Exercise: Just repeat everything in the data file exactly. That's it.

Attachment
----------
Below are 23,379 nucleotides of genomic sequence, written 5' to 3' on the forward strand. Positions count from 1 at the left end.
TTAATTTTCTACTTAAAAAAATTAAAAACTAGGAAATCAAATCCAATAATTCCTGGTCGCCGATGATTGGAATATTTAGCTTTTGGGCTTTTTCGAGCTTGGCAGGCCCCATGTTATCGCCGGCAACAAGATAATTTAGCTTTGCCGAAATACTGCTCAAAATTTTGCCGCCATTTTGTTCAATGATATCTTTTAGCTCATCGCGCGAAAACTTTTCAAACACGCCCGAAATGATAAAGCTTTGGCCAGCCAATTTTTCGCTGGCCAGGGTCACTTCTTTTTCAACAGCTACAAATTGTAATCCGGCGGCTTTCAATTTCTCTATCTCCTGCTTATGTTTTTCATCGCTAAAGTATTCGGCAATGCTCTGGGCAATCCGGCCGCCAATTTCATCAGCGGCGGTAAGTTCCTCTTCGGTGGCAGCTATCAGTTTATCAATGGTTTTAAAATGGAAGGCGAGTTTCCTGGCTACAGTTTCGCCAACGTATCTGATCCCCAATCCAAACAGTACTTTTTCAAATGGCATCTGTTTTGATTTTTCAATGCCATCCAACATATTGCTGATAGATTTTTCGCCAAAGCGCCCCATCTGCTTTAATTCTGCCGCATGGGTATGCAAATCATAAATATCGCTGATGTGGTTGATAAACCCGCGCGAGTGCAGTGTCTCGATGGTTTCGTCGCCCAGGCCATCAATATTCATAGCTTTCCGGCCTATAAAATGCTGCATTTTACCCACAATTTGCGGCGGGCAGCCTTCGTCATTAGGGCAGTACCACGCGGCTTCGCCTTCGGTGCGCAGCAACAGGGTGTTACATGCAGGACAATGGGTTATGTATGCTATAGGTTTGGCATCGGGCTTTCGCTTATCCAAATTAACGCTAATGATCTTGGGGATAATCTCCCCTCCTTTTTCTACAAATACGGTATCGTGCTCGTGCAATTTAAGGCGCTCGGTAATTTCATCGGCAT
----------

Below are 23,379 nucleotides of genomic sequence, written 5' to 3' on the forward strand. Positions count from 1 at the left end.
TTAATTTTCTACTTAAAAAAATTAAAAACTAGGAAATCAAATCCAATAATTCCTGGTCGCCGATGATTGGAATATTTAGCTTTTGGGCTTTTTCGAGCTTGGCAGGCCCCATGTTATCGCCGGCAACAAGATAATTTAGCTTTGCCGAAATACTGCTCAAAATTTTGCCGCCATTTTGTTCAATGATATCTTTTAGCTCATCGCGCGAAAACTTTTCAAACACGCCCGAAATGATAAAGCTTTGGCCAGCCAATTTTTCGCTGGCCAGGGTCACTTCTTTTTCAACAGCTACAAATTGTAATCCGGCGGCTTTCAATTTCTCTATCTCCTGCTTATGTTTTTCATCGCTAAAGTATTCGGCAATGCTCTGGGCAATCCGGCCGCCAATTTCATCAGCGGCGGTAAGTTCCTCTTCGGTGGCAGCTATCAGTTTATCAATGGTTTTAAAATGGAAGGCGAGTTTCCTGGCTACAGTTTCGCCAACGTATCTGATCCCCAATCCAAACAGTACTTTTTCAAATGGCATCTGTTTTGATTTTTCAATGCCATCCAACATATTGCTGATAGATTTTTCGCCAAAGCGCCCCATCTGCTTTAATTCTGCCGCATGGGTATGCAAATCATAAATATCGCTGATGTGGTTGATAAACCCGCGCGAGTGCAGTGTCTCGATGGTTTCGTCGCCCAGGCCATCAATATTCATAGCTTTCCGGCCTATAAAATGCTGCATTTTACCCACAATTTGCGGCGGGCAGCCTTCGTCATTAGGGCAGTACCACGCGGCTTCGCCTTCGGTGCGCAGCAACAGGGTGTTACATGCAGGACAATGGGTTATGTATGCTATAGGTTTGGCATCGGGCTTTCGCTTATCCAAATTAACGCTAATGATCTTGGGGATAATCTCCCCTCCTTTTTCTACAAATACGGTATCGTGCTCGTGCAATTTAAGGCGCTCGGTAATTTCATCGGCAT